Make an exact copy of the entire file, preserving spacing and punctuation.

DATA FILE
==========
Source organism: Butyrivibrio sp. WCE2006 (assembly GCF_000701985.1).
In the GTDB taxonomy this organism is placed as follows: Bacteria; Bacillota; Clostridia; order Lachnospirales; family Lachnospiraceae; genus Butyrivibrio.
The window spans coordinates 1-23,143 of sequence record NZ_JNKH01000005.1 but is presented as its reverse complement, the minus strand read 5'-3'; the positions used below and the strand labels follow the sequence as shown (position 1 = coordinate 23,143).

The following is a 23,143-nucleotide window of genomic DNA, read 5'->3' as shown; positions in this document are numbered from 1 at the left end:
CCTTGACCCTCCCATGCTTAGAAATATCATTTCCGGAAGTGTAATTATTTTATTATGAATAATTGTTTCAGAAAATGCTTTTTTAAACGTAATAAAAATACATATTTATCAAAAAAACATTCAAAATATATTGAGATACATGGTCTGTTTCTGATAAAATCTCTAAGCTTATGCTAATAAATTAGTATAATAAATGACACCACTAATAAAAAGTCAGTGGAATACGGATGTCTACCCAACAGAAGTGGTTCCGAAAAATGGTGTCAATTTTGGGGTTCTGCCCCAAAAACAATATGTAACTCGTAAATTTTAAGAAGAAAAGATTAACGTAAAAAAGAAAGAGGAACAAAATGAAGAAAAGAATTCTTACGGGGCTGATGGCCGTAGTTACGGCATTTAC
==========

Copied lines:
Source organism: Butyrivibrio sp. WCE2006 (assembly GCF_000701985.1).
In the GTDB taxonomy this organism is placed as follows: Bacteria; Bacillota; Clostridia; order Lachnospirales; family Lachnospiraceae; genus Butyrivibrio.
The window spans coordinates 1-23,143 of sequence record NZ_JNKH01000005.1 but is presented as its reverse complement, the minus strand read 5'-3'; the positions used below and the strand labels follow the sequence as shown (position 1 = coordinate 23,143).

The following is a 23,143-nucleotide window of genomic DNA, read 5'->3' as shown; positions in this document are numbered from 1 at the left end:
CCTTGACCCTCCCATGCTTAGAAATATCATTTCCGGAAGTGTAATTATTTTATTATGAATAATTGTTTCAGAAAATGCTTTTTTAAACGTAATAAAAATACATATTTATCAAAAAAACATTCAAAATATATTGAGATACATGGTCTGTTTCTGATAAAATCTCTAAGCTTATGCTAATAAATTAGTATAATAAATGACACCACTAATAAAAAGTCAGTGGAATACGGATGTCTACCCAACAGAAGTGGTTCCGAAAAATGGTGTCAATTTTGGGGTTCTGCCCCAAAAACAATATGTAACTCGTAAATTTTAAGAAGAAAAGATTAACGTAAAAAAGAAAGAGGAACAAAATGAAGAAAAGAATTCTTACGGGGCTGATGGCCGTAGTTACGGCATTTAC